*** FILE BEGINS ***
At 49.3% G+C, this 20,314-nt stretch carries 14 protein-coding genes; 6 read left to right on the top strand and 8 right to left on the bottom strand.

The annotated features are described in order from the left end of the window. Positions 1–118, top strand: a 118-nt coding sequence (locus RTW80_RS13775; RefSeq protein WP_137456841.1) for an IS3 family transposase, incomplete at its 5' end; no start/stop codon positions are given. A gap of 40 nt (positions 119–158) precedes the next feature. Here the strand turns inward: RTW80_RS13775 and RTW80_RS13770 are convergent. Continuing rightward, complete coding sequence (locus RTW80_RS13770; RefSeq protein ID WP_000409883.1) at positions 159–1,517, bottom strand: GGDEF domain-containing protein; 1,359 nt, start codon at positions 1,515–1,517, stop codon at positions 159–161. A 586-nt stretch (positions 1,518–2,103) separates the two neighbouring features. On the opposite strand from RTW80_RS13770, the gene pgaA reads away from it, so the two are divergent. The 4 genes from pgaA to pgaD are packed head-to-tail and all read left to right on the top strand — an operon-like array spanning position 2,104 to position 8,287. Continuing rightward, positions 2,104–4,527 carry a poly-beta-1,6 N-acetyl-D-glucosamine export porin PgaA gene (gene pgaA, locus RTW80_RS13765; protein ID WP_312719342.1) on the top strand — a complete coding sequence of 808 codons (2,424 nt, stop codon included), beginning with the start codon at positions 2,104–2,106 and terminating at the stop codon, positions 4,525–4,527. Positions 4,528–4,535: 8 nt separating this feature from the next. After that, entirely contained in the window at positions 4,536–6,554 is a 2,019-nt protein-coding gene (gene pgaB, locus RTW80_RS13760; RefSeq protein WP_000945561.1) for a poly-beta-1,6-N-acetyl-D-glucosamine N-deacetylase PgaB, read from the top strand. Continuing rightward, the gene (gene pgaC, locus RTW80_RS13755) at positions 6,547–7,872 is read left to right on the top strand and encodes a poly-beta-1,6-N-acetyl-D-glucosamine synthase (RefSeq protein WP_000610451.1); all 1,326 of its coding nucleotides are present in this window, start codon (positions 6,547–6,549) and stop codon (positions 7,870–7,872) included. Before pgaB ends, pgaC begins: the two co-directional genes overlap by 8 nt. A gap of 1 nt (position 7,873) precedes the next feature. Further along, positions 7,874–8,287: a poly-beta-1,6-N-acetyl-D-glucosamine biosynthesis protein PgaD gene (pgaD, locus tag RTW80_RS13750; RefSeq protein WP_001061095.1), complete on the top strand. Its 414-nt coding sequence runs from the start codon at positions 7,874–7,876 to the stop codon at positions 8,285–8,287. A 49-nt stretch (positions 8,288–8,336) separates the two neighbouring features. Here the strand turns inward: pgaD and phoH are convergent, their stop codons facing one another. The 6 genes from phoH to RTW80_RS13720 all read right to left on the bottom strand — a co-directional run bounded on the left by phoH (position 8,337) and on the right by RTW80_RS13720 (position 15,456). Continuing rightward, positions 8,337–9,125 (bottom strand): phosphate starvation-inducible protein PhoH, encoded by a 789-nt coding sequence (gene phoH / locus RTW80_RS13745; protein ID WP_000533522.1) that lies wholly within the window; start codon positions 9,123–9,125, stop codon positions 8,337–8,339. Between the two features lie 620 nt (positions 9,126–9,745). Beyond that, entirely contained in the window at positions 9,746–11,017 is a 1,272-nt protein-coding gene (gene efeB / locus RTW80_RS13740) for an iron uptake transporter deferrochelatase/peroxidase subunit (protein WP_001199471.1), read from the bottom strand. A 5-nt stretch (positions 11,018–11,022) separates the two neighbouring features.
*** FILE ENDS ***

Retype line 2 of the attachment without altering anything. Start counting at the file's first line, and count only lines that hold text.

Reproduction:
The annotated features are described in order from the left end of the window. Positions 1–118, top strand: a 118-nt coding sequence (locus RTW80_RS13775; RefSeq protein WP_137456841.1) for an IS3 family transposase, incomplete at its 5' end; no start/stop codon positions are given. A gap of 40 nt (positions 119–158) precedes the next feature. Here the strand turns inward: RTW80_RS13775 and RTW80_RS13770 are convergent. Continuing rightward, complete coding sequence (locus RTW80_RS13770; RefSeq protein ID WP_000409883.1) at positions 159–1,517, bottom strand: GGDEF domain-containing protein; 1,359 nt, start codon at positions 1,515–1,517, stop codon at positions 159–161. A 586-nt stretch (positions 1,518–2,103) separates the two neighbouring features. On the opposite strand from RTW80_RS13770, the gene pgaA reads away from it, so the two are divergent. The 4 genes from pgaA to pgaD are packed head-to-tail and all read left to right on the top strand — an operon-like array spanning position 2,104 to position 8,287. Continuing rightward, positions 2,104–4,527 carry a poly-beta-1,6 N-acetyl-D-glucosamine export porin PgaA gene (gene pgaA, locus RTW80_RS13765; protein ID WP_312719342.1) on the top strand — a complete coding sequence of 808 codons (2,424 nt, stop codon included), beginning with the start codon at positions 2,104–2,106 and terminating at the stop codon, positions 4,525–4,527. Positions 4,528–4,535: 8 nt separating this feature from the next. After that, entirely contained in the window at positions 4,536–6,554 is a 2,019-nt protein-coding gene (gene pgaB, locus RTW80_RS13760; RefSeq protein WP_000945561.1) for a poly-beta-1,6-N-acetyl-D-glucosamine N-deacetylase PgaB, read from the top strand. Continuing rightward, the gene (gene pgaC, locus RTW80_RS13755) at positions 6,547–7,872 is read left to right on the top strand and encodes a poly-beta-1,6-N-acetyl-D-glucosamine synthase (RefSeq protein WP_000610451.1); all 1,326 of its coding nucleotides are present in this window, start codon (positions 6,547–6,549) and stop codon (positions 7,870–7,872) included. Before pgaB ends, pgaC begins: the two co-directional genes overlap by 8 nt. A gap of 1 nt (position 7,873) precedes the next feature. Further along, positions 7,874–8,287: a poly-beta-1,6-N-acetyl-D-glucosamine biosynthesis protein PgaD gene (pgaD, locus tag RTW80_RS13750; RefSeq protein WP_001061095.1), complete on the top strand. Its 414-nt coding sequence runs from the start codon at positions 7,874–7,876 to the stop codon at positions 8,285–8,287. A 49-nt stretch (positions 8,288–8,336) separates the two neighbouring features. Here the strand turns inward: pgaD and phoH are convergent, their stop codons facing one another. The 6 genes from phoH to RTW80_RS13720 all read right to left on the bottom strand — a co-directional run bounded on the left by phoH (position 8,337) and on the right by RTW80_RS13720 (position 15,456). Continuing rightward, positions 8,337–9,125 (bottom strand): phosphate starvation-inducible protein PhoH, encoded by a 789-nt coding sequence (gene phoH / locus RTW80_RS13745; protein ID WP_000533522.1) that lies wholly within the window; start codon positions 9,123–9,125, stop codon positions 8,337–8,339. Between the two features lie 620 nt (positions 9,126–9,745). Beyond that, entirely contained in the window at positions 9,746–11,017 is a 1,272-nt protein-coding gene (gene efeB / locus RTW80_RS13740) for an iron uptake transporter deferrochelatase/peroxidase subunit (protein WP_001199471.1), read from the bottom strand. A 5-nt stretch (positions 11,018–11,022) separates the two neighbouring features.